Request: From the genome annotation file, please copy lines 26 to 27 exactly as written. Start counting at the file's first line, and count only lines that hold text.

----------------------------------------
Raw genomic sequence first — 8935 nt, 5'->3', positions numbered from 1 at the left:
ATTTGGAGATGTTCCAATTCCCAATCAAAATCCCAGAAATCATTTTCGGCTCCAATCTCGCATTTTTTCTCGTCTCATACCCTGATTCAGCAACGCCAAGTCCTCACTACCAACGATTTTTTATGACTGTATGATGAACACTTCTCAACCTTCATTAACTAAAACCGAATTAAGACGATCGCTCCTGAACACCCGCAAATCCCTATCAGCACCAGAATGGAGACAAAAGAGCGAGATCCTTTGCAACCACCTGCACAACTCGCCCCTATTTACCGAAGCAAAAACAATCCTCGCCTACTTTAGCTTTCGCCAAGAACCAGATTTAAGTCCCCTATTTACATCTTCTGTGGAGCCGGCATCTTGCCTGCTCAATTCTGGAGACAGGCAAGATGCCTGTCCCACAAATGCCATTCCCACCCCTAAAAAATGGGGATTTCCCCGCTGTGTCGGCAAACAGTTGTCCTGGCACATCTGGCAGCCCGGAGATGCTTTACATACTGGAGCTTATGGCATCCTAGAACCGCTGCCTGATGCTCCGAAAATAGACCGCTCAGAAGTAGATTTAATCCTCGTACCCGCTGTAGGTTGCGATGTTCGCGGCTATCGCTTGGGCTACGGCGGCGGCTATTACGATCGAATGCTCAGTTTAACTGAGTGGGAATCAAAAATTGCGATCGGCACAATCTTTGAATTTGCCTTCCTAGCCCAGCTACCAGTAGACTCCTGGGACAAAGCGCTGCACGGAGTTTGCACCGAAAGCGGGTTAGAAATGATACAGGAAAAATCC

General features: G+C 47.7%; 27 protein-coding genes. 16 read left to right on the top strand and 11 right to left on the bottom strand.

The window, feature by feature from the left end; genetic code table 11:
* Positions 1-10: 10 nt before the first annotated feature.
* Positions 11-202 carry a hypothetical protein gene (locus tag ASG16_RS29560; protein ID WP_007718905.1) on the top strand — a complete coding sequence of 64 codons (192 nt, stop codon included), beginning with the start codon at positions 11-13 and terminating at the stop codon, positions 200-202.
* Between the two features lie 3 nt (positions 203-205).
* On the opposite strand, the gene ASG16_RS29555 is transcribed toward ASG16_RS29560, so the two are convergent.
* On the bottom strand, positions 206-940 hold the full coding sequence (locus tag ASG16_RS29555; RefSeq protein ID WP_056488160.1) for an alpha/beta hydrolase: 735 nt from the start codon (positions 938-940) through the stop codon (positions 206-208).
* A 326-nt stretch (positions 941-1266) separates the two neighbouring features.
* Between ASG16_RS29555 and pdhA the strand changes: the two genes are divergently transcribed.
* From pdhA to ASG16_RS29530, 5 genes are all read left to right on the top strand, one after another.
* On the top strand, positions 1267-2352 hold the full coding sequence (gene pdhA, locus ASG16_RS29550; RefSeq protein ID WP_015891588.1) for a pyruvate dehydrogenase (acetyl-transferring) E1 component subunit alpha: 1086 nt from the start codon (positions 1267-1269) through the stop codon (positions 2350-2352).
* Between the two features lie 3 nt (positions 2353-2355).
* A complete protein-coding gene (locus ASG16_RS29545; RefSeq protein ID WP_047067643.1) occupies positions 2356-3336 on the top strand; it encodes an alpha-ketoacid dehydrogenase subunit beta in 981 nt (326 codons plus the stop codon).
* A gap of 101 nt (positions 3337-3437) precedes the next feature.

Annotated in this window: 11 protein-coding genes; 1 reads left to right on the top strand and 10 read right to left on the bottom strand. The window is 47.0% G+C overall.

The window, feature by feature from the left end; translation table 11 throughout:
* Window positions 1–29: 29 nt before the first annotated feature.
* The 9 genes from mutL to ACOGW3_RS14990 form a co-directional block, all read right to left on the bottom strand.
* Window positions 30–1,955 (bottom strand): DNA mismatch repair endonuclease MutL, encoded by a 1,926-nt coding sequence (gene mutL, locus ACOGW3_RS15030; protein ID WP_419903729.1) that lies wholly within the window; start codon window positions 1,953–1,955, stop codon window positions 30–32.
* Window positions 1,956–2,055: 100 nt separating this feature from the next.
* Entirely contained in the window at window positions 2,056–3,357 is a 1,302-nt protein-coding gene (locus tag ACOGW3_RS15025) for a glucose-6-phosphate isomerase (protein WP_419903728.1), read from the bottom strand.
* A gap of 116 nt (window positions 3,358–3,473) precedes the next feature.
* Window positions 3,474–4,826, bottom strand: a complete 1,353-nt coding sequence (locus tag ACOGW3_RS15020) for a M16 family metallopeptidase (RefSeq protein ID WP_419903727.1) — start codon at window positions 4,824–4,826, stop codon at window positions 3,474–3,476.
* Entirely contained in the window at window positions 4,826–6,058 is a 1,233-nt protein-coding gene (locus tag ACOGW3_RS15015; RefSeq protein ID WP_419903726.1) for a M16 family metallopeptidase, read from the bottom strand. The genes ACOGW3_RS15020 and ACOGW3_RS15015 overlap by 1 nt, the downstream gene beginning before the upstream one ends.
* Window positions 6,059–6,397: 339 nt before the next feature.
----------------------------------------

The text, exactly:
* Entirely contained in the window at window positions 4,826–6,058 is a 1,233-nt protein-coding gene (locus tag ACOGW3_RS15015; RefSeq protein ID WP_419903726.1) for a M16 family metallopeptidase, read from the bottom strand. The genes ACOGW3_RS15020 and ACOGW3_RS15015 overlap by 1 nt, the downstream gene beginning before the upstream one ends.
* Window positions 6,059–6,397: 339 nt before the next feature.